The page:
Home line established backs: The most frequent sort of established backs are property line established backs.  They usually assortment from 50 to 200 toes, with a hundred ft becoming the most frequent.  Maine, Massachusetts, New Hampshire, New York, Pennsylvania, Utah, and British Columbia all use residence line established backs.
Established again from closest neighboring home: Connecticut and Vermont are the only two states that use set again from the closest neighbor’s home.  They each require 200 toes, symbolizing stricter guidelines.
The two residence line and nearest home: Maine and Massachusetts use the two property line and closest residence.  For EPA Stage two boilers, Maine needs fifty feet from the residence line or 70 ft from a neighbor’s home.  Massachusetts requires 50 feet from a property line and 75 feet from nearest property.
Seasonal limitations: Two states, Indiana and Massachusetts, do not let outside boilers to work in the summer season as they can result in even far more air pollution in hotter temperature when they are very likely to cycle on and off far more regularly.  In addition, Maryland just lately wrote draft regulations that would limit use from May 1 to September 30.
Stack heights: Most states that demand set backs also call for minimal stack heights.  (This memo does not address these.)
Sunset clauses: Most point out guidelines only apply to foreseeable future installations, but some, this kind of as Vermont and British Columbia, have sunset clauses for conventional boilers.  In British Columbia, only EPA accredited and Phase 2 boilers can be operated soon after November 1, 2026.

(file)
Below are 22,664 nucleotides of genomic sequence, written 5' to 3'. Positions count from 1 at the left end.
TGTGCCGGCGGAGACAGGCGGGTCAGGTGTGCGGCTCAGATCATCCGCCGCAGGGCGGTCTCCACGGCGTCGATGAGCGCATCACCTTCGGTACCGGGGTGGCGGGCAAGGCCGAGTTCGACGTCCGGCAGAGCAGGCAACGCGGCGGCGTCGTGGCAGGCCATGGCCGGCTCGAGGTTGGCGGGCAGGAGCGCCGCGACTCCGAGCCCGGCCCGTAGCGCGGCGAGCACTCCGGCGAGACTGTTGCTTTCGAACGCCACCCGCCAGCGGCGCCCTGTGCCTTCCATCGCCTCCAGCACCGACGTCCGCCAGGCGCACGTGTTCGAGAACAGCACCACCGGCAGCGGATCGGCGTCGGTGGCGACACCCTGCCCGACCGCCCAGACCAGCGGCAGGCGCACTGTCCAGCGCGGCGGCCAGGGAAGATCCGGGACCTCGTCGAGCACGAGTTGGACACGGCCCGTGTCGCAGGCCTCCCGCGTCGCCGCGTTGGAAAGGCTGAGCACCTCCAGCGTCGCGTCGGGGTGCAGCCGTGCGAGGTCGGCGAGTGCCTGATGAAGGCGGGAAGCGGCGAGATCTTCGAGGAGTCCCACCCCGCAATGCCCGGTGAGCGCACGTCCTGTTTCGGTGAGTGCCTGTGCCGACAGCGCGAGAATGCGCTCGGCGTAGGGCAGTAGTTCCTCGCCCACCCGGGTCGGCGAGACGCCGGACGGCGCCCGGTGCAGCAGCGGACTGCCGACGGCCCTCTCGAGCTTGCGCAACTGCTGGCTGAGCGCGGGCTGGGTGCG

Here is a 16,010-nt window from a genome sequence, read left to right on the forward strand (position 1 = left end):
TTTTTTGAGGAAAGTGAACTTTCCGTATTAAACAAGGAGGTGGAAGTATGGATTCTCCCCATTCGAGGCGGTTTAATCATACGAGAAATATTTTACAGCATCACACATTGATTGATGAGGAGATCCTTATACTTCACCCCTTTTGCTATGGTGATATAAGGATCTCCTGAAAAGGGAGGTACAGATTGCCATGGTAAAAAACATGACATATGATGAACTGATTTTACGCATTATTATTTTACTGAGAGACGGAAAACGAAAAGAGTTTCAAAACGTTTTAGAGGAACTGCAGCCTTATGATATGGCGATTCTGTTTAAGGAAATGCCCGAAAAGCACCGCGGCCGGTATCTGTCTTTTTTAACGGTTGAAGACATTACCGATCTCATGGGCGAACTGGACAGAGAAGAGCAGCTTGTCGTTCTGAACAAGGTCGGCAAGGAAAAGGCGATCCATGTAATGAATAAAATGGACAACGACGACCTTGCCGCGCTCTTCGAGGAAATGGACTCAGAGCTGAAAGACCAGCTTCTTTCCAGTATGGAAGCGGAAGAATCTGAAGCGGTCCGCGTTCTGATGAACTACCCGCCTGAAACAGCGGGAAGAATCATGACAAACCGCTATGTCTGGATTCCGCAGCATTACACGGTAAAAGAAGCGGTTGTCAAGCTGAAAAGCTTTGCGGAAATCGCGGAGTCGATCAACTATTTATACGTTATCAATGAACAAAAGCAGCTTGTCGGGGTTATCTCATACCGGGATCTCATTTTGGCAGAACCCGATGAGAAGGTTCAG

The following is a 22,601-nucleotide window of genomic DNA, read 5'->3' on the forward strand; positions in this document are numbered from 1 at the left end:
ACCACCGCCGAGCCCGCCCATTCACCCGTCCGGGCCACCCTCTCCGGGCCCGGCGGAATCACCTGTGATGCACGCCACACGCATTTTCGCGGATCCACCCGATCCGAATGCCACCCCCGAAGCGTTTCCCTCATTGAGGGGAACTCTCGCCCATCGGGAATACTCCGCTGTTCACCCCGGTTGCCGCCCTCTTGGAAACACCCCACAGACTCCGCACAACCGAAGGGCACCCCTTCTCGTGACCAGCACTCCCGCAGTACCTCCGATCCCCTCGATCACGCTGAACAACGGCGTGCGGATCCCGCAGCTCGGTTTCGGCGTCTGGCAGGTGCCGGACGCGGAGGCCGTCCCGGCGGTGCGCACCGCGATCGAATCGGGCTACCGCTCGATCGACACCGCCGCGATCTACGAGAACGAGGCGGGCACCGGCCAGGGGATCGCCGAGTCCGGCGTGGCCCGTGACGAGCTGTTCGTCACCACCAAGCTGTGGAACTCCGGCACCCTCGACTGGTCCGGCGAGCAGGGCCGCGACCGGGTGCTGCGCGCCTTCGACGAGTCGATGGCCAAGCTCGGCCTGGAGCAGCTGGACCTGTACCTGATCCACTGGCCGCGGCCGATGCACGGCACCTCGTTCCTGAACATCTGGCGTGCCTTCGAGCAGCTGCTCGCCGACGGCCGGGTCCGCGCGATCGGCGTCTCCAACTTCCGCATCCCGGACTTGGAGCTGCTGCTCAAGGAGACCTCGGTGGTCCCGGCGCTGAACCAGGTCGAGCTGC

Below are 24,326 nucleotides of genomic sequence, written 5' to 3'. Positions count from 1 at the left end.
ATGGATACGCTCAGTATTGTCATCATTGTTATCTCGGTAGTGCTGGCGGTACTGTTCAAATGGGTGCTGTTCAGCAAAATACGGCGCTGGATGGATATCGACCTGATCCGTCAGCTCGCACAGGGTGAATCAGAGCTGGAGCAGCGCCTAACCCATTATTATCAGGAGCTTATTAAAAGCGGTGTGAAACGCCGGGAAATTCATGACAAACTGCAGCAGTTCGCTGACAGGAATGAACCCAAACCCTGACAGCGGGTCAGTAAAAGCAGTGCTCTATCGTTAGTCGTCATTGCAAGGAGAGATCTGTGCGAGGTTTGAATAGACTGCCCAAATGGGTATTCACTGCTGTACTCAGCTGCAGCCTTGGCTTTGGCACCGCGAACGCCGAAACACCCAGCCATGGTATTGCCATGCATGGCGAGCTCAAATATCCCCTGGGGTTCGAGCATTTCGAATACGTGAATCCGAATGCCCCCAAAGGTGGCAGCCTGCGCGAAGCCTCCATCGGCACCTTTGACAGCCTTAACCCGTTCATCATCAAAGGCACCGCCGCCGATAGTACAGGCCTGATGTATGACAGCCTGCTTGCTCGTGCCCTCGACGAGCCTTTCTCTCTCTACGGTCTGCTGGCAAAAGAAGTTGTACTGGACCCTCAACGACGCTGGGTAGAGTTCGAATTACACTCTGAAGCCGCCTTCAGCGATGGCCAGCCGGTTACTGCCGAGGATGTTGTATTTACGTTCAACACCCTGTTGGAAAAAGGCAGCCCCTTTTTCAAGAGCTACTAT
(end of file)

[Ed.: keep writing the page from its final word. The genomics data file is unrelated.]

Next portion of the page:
one. are put in at minimum 200 ft from the nearest neighboring home
DEP Details SHEET Regulation of Out of doors Wooden Boilers , Effective Date: November nine, 2007 Contact: 1-800-452-1942 or 207-287-2437 Amended: July 4, 2008
OWB Emission Score
(in lbs . per million BTUs or lbs/MMBtu)
Minimal Setback Distances
from Residence Line OR from Dwelling
50 toes OR 70 toes
100 toes OR 120 toes
>0.sixty lbs/MMBtu (such as uncertified OWBs)
250 feet OR 270 feet
ADOPTED RULE – Powerful Date: July 5, 2014
Company OF Organic Resources                               Montpelier, Vermont
ENVIRONMENTAL Security Regulations                                    CHAPTER 5                              AIR Pollution Manage
- (A)  Is found more than two hundred feet from any residence that is neither served by the OWB nor owned by the owner or lessee of the OWB and,
PROVINCE OF BRITISH COLUMBIA
Purchase OF THE LIEUTENANT GOVERNOR IN COUNCIL
Purchase in Council No. 650 , Sept. 19 2016
Boilers -setback and operational requirements
(four)  Despite subsections (2) (a) and (3), if the qualified boiler is made to bum only pelletized gasoline, the boiler need to be set up not Jess than I0 m [32 feet] from each of the parcel’s boundaries.
(five)  A individual need to not work a boiler installed contrary to subsection (2) (a) or (b), (3) or (four).
(6)  On and right after November one, 2026, a person have to not operate an set up boiler except if the boiler is a accredited boiler or a phase two certified boiler.